Birds bring us joy in our daily lives. In the morning as we start the new day, we may hear the wild birds sing the sun up. If you have companion birds to brighten your life, their songs and playful antics are always good for a smile. As they swing on toys or fly screeching across the room, these birds delight the senses. The birds bring liveliness to our daily lives, while we give them caring and stability in their living conditions. What happens to birds that lose this security?
Birds can lose their homes in many ways, both dramatic and mundane. Sometimes there can be a catastrophic event like the Katrina Hurricane or the recent tornadoes. Homes may be demolished and birds may be loosed into the world without protection. After the event, people might have to move to areas where they can’t have pets. Another bird might lose their home when a beloved human companion dies. With the long lifespan of many birds, these bird/human relationships may have lasted for decades. Suddenly, the bird is without the human companion, and he may be given to somebody who doesn’t really want a bird. He may find himself shoved into a corner of a room with no companionship or stimulation. These sad birds can become a problem. They may screech, feather pluck, and bite. With the current economic downturn, many more birds are being given away. Their families can’t afford them. Others have just become inconvenient to their human families. What happens to these birds, pets and companions that can live for 20 to 80 years, when they lose their homes?
Some are just turned loose to fend for themselves. Most of those will die horrible deaths by starvation, dehydration, or predation. Others will be warehoused, alone and in despair, with people who don’t want birds and can’t adequately care for them. Euthanasia will be the fate of some. A blessed few will be given to human companions who will give them the affection and physical care that they need. A fortunate bird, without a home, might be taken to a no-kill rescue shelter to find a new “forever home.” There is a problem with this last scenario. These rescue shelters are few and far between and lack the space to care for all of the needy birds.
The Burge Bird Rescue, run by Dr. Julie Burge, saves as many birds as they possibly can. This exclusively avian veterinarian is a wonderful doctor. In addition to traditional office calls, she provides emergency services, and in-home services. During disasters, she is called on to leave her practice in the capable hands of her bird nurse, Nurse Julie, and go to help save feathered and furry friends. Dr. Julie helped in the Katrina disaster and most recently after the tornado in Joplin, Mo. Her passion is her bird rescue and saving as many homeless birds’ lives as she is able to
This is a bird rescue that is terribly underfunded. It mainly runs on love, a donation jar at the counter, and money from bird related items that Dr. Julie and Nurse Julie sell on E-Bay. Families of her patients save molted feathers for her; they donate the feathers to the bird rescue. She packages them and sells them to hobbyists on E-Bay. Right now, Dr. Julie Burge is involved in a Pepsi challenge to win $25,000 to expand the Burge Bird Rescue. Winning this grant would allow the Burge Bird Rescue to save many more birds.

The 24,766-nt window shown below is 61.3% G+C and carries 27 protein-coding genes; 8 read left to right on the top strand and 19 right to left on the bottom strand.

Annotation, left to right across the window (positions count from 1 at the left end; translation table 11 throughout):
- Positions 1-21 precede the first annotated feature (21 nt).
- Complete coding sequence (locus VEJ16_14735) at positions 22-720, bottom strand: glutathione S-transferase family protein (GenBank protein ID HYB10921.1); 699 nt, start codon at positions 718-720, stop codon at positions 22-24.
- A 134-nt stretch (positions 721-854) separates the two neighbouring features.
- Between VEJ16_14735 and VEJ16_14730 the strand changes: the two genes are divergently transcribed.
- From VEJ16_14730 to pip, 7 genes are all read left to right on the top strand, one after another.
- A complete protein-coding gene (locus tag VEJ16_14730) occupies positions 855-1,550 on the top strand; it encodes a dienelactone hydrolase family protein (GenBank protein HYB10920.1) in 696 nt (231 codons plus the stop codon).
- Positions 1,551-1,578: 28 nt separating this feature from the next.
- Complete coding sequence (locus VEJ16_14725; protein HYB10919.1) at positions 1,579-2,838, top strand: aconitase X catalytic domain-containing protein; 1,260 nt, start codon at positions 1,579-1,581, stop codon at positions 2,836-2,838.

Dedication and caring like that which is shown at the Burge Bird Rescue deserves a hand up. I would love to help these caring people win this money. I'm voting every day, but I think that I can do more! I can ask you to personally help in this effort.
If you want to help improve facilities for this deserving bird rescue, please use this link to vote in this Pepsi challenge. You may vote once online each day in July. Voting ends July 31, 2011. There is no money involved in voting. Pepsi rules state that only votes from inside the United States will be counted.
Burge Bird Rescue
You may also text a vote in. This gives you a second vote each day. Send the text to PEPSI (73774) This is the text message-107464.
So often we feel like, “I’m only one person, what does my vote matter?” By working together, we can have a powerful impact. We can vote to help this deserving bird rescue win a Pepsi Grant and expand its facilities. Then, other people might have an opportunity to rescue a wonderful companion bird, like the one we adopted from Burge Bird Rescue.
Burge Bird Rescue has a website where you can learn more about them. On the left side of the homepage, you can click “Birds Available” and see the good work that they do. As you scroll down, look for the “Recently Successfully Adopted” birds. The cute first bird on the left, that little green and red lovebird sitting on her rope perch by the yellow mirror, is our own Bella Pickles. We thank Dr. Julie and Nurse Julie for saving her for our family, so that we could give her a forever home. Bella is a delight!
If you want to learn more about the Burge Bird Rescue, use this link:
Burge Bird Rescue
Editor's note. Update, they won the Pepsi Refresh!
Bird and Parrot articles by Diana Geiger
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